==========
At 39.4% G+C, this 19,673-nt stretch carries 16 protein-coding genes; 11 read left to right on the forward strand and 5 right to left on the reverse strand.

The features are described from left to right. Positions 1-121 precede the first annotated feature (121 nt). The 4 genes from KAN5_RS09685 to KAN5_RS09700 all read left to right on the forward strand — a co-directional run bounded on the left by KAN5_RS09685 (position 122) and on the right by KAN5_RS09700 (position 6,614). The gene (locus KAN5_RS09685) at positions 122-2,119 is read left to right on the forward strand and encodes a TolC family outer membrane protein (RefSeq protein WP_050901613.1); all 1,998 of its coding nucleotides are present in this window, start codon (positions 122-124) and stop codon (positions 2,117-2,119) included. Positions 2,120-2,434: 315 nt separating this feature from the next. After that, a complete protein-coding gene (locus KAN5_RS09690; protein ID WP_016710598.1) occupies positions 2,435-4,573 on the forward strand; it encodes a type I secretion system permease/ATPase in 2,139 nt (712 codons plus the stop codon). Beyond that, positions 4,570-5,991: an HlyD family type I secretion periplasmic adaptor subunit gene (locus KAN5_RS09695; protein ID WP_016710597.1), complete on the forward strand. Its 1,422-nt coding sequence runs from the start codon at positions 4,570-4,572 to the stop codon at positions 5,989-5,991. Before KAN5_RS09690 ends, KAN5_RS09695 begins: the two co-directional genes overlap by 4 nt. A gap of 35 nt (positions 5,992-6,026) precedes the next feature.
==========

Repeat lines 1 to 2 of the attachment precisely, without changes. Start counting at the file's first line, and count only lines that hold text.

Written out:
At 39.4% G+C, this 19,673-nt stretch carries 16 protein-coding genes; 11 read left to right on the forward strand and 5 right to left on the reverse strand.

The features are described from left to right. Positions 1-121 precede the first annotated feature (121 nt). The 4 genes from KAN5_RS09685 to KAN5_RS09700 all read left to right on the forward strand — a co-directional run bounded on the left by KAN5_RS09685 (position 122) and on the right by KAN5_RS09700 (position 6,614). The gene (locus KAN5_RS09685) at positions 122-2,119 is read left to right on the forward strand and encodes a TolC family outer membrane protein (RefSeq protein WP_050901613.1); all 1,998 of its coding nucleotides are present in this window, start codon (positions 122-124) and stop codon (positions 2,117-2,119) included. Positions 2,120-2,434: 315 nt separating this feature from the next. After that, a complete protein-coding gene (locus KAN5_RS09690; protein ID WP_016710598.1) occupies positions 2,435-4,573 on the forward strand; it encodes a type I secretion system permease/ATPase in 2,139 nt (712 codons plus the stop codon). Beyond that, positions 4,570-5,991: an HlyD family type I secretion periplasmic adaptor subunit gene (locus KAN5_RS09695; protein ID WP_016710597.1), complete on the forward strand. Its 1,422-nt coding sequence runs from the start codon at positions 4,570-4,572 to the stop codon at positions 5,989-5,991. Before KAN5_RS09690 ends, KAN5_RS09695 begins: the two co-directional genes overlap by 4 nt. A gap of 35 nt (positions 5,992-6,026) precedes the next feature.